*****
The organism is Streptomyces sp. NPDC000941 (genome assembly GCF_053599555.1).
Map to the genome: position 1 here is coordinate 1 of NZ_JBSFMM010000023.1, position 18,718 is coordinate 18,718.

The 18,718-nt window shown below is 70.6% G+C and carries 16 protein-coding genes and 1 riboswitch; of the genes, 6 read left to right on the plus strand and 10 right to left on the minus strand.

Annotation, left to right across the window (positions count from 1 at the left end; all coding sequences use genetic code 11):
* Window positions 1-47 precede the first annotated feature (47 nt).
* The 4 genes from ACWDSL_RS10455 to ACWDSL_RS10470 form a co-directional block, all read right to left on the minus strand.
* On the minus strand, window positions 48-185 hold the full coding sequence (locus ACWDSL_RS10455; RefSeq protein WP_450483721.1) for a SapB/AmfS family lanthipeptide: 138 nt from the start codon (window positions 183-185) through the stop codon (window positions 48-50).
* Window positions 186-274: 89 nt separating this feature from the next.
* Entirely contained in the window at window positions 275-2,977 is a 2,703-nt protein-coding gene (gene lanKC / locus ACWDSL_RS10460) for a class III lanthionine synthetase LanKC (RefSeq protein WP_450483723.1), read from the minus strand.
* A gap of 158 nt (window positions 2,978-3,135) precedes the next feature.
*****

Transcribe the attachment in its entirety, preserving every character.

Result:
The organism is Streptomyces sp. NPDC000941 (genome assembly GCF_053599555.1).
Map to the genome: position 1 here is coordinate 1 of NZ_JBSFMM010000023.1, position 18,718 is coordinate 18,718.

The 18,718-nt window shown below is 70.6% G+C and carries 16 protein-coding genes and 1 riboswitch; of the genes, 6 read left to right on the plus strand and 10 right to left on the minus strand.

Annotation, left to right across the window (positions count from 1 at the left end; all coding sequences use genetic code 11):
* Window positions 1-47 precede the first annotated feature (47 nt).
* The 4 genes from ACWDSL_RS10455 to ACWDSL_RS10470 form a co-directional block, all read right to left on the minus strand.
* On the minus strand, window positions 48-185 hold the full coding sequence (locus ACWDSL_RS10455; RefSeq protein WP_450483721.1) for a SapB/AmfS family lanthipeptide: 138 nt from the start codon (window positions 183-185) through the stop codon (window positions 48-50).
* Window positions 186-274: 89 nt separating this feature from the next.
* Entirely contained in the window at window positions 275-2,977 is a 2,703-nt protein-coding gene (gene lanKC / locus ACWDSL_RS10460) for a class III lanthionine synthetase LanKC (RefSeq protein WP_450483723.1), read from the minus strand.
* A gap of 158 nt (window positions 2,978-3,135) precedes the next feature.